GoPro Inc (GPRO 1.91%) reported second-quarter earnings and better than expected guidance last week, which helped push the company's shares higher late in the week. Investors seemed to buy into CEO Nick Woodman's projection that the company will be back to profitability in the second half of the year and remain profitable in 2019.
I've been bullish on GoPro in the past and been burned by that experience, so I take bullish comments from management with a grain of salt. Here's the one thing you should be impressed with in the second quarter -- and why you shouldn't be too impressed with management's rosy outlook.
GoPro's truly impressive inventory
Most investors are used to watching earnings numbers like revenue, gross margin, and net income, but for GoPro inventory is a surprisingly important metric. The company's sales are tilted to the holiday season, and if it over-builds inventory it can be susceptible to writedowns. On the flip side, if it under-builds inventory it will lose out on sales.
In the second quarter, inventory was just $86.1 million, the lowest level since 2014. The second quarter is typically a low inventory quarter in advance of the holiday season build-out, but having low inventory today likely means less discounting of aging models when three new products are released later this year.
Keeping inventory low was truly impressive last quarter, but the rest of the results weren't as impressive as they may initially seem.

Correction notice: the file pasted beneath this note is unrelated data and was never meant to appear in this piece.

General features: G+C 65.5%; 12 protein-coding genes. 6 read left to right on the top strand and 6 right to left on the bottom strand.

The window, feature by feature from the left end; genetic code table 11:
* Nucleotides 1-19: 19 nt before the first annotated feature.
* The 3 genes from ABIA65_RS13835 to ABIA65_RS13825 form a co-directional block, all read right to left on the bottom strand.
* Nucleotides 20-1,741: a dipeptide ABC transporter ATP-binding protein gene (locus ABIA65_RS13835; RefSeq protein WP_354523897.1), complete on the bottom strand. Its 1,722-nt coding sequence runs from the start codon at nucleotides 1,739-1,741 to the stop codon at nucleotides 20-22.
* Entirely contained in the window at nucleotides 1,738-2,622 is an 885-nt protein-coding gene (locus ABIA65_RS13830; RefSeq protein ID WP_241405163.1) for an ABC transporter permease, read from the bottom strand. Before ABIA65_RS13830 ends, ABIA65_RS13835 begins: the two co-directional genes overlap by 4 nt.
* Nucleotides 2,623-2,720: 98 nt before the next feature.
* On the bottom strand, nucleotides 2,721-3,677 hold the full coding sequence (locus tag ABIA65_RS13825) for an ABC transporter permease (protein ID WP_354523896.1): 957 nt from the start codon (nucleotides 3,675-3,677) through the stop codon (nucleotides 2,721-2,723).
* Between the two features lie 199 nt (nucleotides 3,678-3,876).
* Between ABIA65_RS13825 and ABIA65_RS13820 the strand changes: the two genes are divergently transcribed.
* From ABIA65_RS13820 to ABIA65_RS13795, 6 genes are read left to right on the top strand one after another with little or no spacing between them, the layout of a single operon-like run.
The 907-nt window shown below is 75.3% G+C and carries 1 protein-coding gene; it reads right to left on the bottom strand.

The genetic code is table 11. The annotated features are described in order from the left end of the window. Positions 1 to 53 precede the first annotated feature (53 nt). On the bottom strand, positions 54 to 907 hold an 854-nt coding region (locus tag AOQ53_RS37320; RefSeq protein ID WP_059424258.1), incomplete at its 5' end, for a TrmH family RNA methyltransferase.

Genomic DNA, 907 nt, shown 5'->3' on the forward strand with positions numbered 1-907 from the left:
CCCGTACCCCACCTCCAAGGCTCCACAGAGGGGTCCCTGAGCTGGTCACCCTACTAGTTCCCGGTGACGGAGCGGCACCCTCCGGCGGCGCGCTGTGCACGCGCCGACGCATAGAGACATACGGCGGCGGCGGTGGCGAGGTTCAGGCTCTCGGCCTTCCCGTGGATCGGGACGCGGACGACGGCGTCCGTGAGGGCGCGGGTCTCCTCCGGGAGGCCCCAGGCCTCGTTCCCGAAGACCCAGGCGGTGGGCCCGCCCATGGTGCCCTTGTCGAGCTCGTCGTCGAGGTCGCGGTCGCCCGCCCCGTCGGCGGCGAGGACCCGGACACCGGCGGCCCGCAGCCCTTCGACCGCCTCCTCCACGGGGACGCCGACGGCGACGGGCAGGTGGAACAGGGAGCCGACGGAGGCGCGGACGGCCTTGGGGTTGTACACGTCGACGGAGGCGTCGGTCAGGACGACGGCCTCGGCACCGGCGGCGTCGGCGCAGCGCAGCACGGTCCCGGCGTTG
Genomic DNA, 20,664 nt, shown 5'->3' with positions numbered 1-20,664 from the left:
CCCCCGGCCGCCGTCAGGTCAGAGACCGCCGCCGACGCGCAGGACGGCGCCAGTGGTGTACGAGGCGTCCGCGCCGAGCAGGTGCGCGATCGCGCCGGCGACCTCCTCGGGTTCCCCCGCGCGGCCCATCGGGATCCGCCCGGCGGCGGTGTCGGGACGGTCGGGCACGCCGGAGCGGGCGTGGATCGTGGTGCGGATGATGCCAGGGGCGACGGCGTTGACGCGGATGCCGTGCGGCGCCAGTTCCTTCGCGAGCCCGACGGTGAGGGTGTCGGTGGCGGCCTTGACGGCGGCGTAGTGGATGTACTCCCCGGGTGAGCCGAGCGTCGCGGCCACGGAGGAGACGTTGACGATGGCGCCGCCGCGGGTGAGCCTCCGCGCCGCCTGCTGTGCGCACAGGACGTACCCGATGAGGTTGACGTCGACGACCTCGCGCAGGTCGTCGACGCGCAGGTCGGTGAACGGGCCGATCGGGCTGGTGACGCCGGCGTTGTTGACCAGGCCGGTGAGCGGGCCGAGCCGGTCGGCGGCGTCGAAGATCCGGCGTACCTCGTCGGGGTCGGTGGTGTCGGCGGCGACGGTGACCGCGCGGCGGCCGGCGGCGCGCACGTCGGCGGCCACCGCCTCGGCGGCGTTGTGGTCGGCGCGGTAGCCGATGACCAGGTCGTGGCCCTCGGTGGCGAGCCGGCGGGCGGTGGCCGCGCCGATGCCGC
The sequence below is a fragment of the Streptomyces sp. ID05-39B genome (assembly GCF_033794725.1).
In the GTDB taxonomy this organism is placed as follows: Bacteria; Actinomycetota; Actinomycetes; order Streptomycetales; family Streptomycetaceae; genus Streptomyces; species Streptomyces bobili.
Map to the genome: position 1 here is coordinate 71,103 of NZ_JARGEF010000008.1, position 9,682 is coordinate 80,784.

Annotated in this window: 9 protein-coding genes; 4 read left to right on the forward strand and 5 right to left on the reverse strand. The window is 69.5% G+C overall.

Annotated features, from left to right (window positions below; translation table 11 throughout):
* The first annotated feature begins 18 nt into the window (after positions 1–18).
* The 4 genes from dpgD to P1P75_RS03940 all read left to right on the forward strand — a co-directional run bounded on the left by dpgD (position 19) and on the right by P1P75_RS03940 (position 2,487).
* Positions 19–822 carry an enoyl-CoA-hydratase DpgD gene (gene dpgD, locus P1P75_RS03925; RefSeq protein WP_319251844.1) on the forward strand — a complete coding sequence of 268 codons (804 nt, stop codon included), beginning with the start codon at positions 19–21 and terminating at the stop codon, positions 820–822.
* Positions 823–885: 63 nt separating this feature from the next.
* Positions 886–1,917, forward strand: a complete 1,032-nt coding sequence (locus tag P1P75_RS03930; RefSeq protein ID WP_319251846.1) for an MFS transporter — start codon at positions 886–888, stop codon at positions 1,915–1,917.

GoPro projections should be seen with a critical eye
What sent shares higher last week was guidance for the third and fourth quarter of 2018. Third-quarter revenue is expected to be $260 million to $280 million with a gross margin of 34%, plus or minus 1 percentage point, and fourth-quarter revenue is expected to be $380 million to $400 million with a gross margin of 40%, plus or minus 1 percentage point. The figures were better than analysts expected, and that's what got investors excited.
What we shouldn't forget is that GoPro doesn't have a very good track record of predicting future results, especially before new product launches. Last November, it predicted that fourth quarter 2017 revenue would be $470 million, plus or minus $10 million, and gross margin would be 41.5%, plus or minus half a percentage point. When results were tallied just two months later, revenue was $334.8 million and gross margin was 24.8% on a non-GAAP basis (23.8% on a GAAP basis).
We can go back to disappointing holiday results in 2014 and 2015 as well to show how inconsistent GoPro can be. GoPro is going to have to prove it can be a profitable company long-term to regain the market's trust, and even second-quarter results don't do a lot to bolster that position, as you can see below.
GoPro must show that new products can catch on before investors will believe the company is back on track.
How GoPro can impress investors
What I want to see from GoPro in 2018 is the launch of new products that truly change how the company is perceived by consumers. For years the company has made incremental improvements to its action cameras and watched as competing devices like smartphone cameras and editing software improved by leaps and bounds. If GoPro can capture consumers' imaginations again it could be a valuable company with long-term profitability. Until we see those new products, I'll be skeptical that a turnaround is ahead given how many times the company has burned me, and its other investors, in the past.